Object paths naming conventions?

Havoc Pennington hp at pobox.com
Fri Jul 18 01:06:47 PDT 2008


On Thu, Jul 17, 2008 at 6:27 PM, Marcel Holtmann <marcel at holtmann.org> wrote:
> I can see where you are coming from, but this namespacing of object
> paths or not makes no difference whatsoever. The important part is that
> the interface names have a clean namespace.
> Yes, sure it would be nice to get clean separated object trees, but it
> really gives us no benefit.

This is not accurate in general. Maybe in the specific case of bluez
it happens to be fine, because you only care about one implementation,
or because of other bluez-specific factors, I don't know. I'm not
trying to tell you how to do bluez. What I do care about is making
clear that people reading the thread should not, in general, be doing
this. Especially for any spec we'd expect a desktop app or something
like that to implement.

The bottom line reason is that all "no namespaces" specs are mutually
exclusive. If we had a session management spec, an a11y spec, and a
media player spec, then it's very much expected that one app will
implement all three. So if they fight over "/", stuff will just break.
It is a benefit to make this work.

Even for a system daemon, I would think there's no reason to preclude
putting multiple specs in the same daemon, even if that's not
currently done. There are enough daemons floating around that I can
see people wanting to say combine some of them into one process, or
say wanting to invent specs that all of them implement, maybe for
start/stop/reload controls or something. There are plenty of plausible
scenarios where there's a benefit.

The interface is, again, not the same thing. You need a separate
namespace for each universe of items that can have name collisions.
Object instances (which is what a path refers to) are not in the same
universe of items as object types (which is what an interface refers

Keeping my shared library example, if you namespace the type as
Gtk::Widget, that does not mean you can use the same pointer or same
global variable name for two different widget instances. You need to
name your two instances something different.

What happens more commonly with dbus, when people are using global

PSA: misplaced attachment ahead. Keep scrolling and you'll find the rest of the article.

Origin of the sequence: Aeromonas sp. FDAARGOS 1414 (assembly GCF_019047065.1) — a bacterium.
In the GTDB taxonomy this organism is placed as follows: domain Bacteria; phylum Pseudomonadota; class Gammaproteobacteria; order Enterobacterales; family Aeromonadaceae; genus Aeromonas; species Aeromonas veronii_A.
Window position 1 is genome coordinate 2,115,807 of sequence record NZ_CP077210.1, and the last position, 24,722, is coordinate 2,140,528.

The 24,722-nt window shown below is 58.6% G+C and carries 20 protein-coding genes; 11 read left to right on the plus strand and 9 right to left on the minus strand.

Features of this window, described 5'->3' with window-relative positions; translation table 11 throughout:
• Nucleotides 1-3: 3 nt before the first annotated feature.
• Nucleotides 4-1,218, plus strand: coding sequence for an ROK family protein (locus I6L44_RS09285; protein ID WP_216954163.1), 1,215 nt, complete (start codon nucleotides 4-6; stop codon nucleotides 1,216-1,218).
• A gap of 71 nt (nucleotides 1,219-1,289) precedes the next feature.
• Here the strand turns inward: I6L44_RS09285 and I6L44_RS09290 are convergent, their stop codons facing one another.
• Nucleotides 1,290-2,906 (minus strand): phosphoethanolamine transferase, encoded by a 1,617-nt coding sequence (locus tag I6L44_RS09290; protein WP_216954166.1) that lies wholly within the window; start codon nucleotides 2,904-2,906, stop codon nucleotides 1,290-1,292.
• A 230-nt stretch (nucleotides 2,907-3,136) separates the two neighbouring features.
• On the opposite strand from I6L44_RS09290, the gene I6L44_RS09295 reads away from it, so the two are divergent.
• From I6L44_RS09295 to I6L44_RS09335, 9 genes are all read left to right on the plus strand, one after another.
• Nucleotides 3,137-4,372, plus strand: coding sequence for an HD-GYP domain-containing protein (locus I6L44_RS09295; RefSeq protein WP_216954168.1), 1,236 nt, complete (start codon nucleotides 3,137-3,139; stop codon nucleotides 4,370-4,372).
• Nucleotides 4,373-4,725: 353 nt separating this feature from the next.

singletons, is that you have two instances with different types (=
dbus interface), and you need to be sure they are not sharing the same
global variable name (= dbus object path).

People have been consistently confused about the difference between
bus name, interface, and object path, so I want to be sure we're
always very clear on why they are not redundant and what they are.

> Actually for introspection purposes, I think
> it is even bad that we don't start from the root path.

This shouldn't matter; DBusConnection should be creating a default
Introspect() for any node in the path hierarchy without an object
there, that lists child paths. This allows traversing all objects in
the tree.

(If you put an object at '/' - or any other node really, but
especially '/' - it's important btw to call
dbus_connection_list_registered() to get child nodes and incorporate
them into your Introspect() implementation.)

> So my point here is clearly that we either do namespacing within the
> object paths or within the interface names. Using both is redundant and
> I decided to use the interface names, because they are the API contract.
> The object paths are dynamic instances and besides one root object (if
> that be / or something else) it makes no difference what naming
> convention they follow.

This is like saying it makes no difference if every shared library has
a global singleton called "theSingleton"

It does not help if every shared library's theSingleton object has a
different type (aka interface). In fact, that makes it worse.


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